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I completely change my rose care routine after my latest discovery

Like many, I initially got into rose gardening because of the beauty of the roses and the hope/desire to de-stress from daily life with this new hobby. Little did I knew, gardening was much more than that. It's very therapeutic, yet can be stressful (depending on what expectations we set upfront).


**All photos in this blog show how my roses look after 3 weeks without care. I was gone at the end of April to mid-May when temp started to rise above 80F in TX. My family only watered 2 times for me. Mother Nature took care of the rest.



After 3+ years of rose gardening, I've realized that gardening teaches and shows me so much about nature & life lessons. That includes how setting and managing our expectations result in how we feel, how we handle unexpected challenges, why it's healthier to detach from outcomes/results, self-control, staying in the present moments, and simply enjoying the process (not the end results).


To many, including myself, we can easily become stressful when dealing with external and uncontrollable factors. Pests, diseases and weather are the primary challenges in most gardening conditions. Each year is different and unpredictable.



Along my rose gardening journey, I realized that I became too worried and attached to my roses more than I knew. There's a need to be in full control and stay on top of pests, diseases, and water/fertilizing management. Not including compulsively buying more roses (does this sound familiar?).


I researched and experimented with the best fertilizers, implemented various watering and fertilizing schedules, and much more (as well as what other varieties to buy). I ended up spending way more hours caring for my roses and a lot of money in the rose related gardening with a false sense that it's better to spend money on roses than shoes, bags, unhealthy desserts or etc.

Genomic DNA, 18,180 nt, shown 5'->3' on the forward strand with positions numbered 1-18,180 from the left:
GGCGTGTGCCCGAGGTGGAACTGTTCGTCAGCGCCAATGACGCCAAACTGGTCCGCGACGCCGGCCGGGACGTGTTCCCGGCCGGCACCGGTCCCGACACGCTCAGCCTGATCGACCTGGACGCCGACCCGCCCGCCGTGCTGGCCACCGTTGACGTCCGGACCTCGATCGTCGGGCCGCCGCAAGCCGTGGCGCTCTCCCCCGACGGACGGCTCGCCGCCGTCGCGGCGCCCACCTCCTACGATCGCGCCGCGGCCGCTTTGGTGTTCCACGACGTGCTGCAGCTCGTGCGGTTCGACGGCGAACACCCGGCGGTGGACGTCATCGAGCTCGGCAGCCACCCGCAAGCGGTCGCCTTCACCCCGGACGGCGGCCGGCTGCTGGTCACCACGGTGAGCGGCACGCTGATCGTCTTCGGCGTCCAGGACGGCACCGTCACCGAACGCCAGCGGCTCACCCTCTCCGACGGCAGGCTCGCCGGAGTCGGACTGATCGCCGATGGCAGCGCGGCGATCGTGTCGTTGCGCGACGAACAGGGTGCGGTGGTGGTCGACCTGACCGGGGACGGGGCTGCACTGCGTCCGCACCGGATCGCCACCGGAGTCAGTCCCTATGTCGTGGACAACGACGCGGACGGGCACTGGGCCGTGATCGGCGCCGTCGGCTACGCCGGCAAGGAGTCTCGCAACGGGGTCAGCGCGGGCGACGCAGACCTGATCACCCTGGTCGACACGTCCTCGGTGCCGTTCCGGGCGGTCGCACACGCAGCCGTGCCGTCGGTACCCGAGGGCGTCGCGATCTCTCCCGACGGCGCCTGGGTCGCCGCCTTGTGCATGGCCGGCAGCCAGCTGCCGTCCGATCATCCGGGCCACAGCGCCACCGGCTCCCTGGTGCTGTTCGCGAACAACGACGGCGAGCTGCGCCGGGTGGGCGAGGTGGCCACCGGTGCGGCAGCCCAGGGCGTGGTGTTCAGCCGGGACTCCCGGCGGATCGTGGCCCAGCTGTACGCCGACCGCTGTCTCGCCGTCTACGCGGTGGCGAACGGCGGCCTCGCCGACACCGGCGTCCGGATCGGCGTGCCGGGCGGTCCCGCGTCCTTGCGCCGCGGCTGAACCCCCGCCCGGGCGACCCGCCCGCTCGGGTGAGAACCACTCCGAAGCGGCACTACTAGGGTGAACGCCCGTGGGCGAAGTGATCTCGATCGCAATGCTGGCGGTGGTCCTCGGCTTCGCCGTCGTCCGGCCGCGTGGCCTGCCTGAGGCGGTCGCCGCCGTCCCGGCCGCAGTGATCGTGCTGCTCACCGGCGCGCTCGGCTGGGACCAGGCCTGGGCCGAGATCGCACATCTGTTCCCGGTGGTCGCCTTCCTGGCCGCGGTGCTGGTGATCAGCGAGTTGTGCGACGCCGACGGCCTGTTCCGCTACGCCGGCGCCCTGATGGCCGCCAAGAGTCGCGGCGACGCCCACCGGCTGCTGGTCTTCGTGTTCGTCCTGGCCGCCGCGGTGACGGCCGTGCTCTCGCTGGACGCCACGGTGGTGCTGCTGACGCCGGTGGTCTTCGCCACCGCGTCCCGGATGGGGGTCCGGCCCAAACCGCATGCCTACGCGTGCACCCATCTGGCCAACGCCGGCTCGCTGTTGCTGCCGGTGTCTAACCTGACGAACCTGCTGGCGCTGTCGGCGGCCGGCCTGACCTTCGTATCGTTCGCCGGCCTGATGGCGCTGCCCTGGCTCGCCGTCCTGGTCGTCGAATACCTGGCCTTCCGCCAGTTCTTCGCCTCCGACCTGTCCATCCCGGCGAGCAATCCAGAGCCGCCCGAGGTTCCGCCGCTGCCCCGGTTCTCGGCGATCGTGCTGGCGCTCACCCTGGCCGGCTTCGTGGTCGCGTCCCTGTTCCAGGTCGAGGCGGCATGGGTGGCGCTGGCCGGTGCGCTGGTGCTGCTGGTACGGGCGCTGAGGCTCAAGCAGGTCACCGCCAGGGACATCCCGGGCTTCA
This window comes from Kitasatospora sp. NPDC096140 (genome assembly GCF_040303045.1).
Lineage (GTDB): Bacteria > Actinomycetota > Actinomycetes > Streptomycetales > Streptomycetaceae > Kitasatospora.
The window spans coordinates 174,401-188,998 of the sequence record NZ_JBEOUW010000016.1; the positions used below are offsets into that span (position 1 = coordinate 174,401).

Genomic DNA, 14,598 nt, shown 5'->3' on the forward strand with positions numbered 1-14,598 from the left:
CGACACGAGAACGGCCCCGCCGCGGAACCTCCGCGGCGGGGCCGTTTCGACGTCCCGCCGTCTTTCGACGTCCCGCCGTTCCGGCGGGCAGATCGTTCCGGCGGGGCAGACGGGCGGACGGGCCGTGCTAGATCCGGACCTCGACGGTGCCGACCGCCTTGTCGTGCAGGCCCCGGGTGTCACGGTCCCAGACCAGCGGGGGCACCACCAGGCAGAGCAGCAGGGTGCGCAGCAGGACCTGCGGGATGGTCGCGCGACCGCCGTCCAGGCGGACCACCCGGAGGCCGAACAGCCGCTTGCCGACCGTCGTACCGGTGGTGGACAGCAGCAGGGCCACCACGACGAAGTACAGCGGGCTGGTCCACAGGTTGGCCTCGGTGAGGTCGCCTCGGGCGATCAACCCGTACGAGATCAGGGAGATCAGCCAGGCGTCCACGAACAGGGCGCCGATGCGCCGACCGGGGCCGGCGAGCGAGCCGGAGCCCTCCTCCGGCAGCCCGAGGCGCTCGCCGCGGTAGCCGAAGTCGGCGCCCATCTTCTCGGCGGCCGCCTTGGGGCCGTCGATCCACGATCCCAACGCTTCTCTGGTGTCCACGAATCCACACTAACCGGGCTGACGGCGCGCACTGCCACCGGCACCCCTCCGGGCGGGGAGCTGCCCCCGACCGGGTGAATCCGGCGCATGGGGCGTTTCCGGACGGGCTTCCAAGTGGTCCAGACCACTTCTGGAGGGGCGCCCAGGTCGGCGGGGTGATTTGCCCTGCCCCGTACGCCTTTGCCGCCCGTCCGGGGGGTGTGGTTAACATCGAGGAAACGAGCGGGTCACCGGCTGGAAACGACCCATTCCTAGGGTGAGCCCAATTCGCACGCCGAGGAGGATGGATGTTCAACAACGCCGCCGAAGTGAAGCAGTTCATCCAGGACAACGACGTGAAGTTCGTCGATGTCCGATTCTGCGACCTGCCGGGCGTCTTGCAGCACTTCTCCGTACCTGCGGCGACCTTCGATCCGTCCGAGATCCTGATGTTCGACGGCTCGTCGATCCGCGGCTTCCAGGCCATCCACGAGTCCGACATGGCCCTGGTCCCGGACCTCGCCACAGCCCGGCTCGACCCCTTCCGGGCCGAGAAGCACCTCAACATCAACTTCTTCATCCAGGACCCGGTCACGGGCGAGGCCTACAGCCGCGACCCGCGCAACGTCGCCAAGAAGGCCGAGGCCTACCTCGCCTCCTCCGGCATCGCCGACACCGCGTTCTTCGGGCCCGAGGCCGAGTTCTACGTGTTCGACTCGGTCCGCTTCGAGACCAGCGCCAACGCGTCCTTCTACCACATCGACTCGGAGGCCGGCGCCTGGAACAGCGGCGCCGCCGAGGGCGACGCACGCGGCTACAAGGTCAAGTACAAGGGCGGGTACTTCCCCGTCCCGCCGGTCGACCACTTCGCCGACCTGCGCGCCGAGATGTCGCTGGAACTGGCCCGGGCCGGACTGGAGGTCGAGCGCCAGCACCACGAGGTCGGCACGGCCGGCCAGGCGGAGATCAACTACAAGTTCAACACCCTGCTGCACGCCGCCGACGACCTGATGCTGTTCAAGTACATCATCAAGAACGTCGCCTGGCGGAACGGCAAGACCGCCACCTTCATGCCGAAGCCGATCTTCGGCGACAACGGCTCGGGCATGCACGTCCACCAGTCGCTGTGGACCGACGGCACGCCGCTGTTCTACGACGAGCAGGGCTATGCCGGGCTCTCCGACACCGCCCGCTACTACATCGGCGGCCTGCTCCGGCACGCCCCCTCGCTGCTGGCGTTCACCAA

During that process, rose gardening became so important, but quite consuming amd mundane.

Just about a month ago, I had a solo trip planned to visit my family in Asia which required me to be away from my usual routine, family, and the life I knew for 3 weeks. My mom had a stroke back in Jan 2024 which you can read here.


Without drip irrigation, I was worried about roses not getting watered while I was away.



Just like that, life seemed to sprinkle a few more uncomfortable scenarios here and there to spice up our lives. My husband faced an unexpected, sudden death of an immediate family member just a few days prior to my trip which turned the world upside down for all of us. Everything was hectic and overwhelming to say the least, but my trip couldn't be postponed.


While feeling worried and uncomfortable with the unexpected situation and a long trip ahead, I proceeded with the plan to visit my mom. Life is so unpredictable, I remember what it was like a few months ago when I almost lost her forever. If there's anything I wanted to do now, do it so I don't regret later.


I loved my garden and they meant the world to me. However, at this point, they were not the top priorities compared to people that were important in my life. I couldn't bring myself to ask my husband who just lost his loved one to tend to my garden. I had to surrender and trust that everything would be okay.


I truly believe this trip and everything was fated to happen to force me to detach and let go of things.

It wasn't easy, but it could be done.


During this period of time, I had two choices: to worry about my husband, daughter and my roses for 3 whole weeks OR to spend quality time with my elderly parents whom I didn't get to see a lot.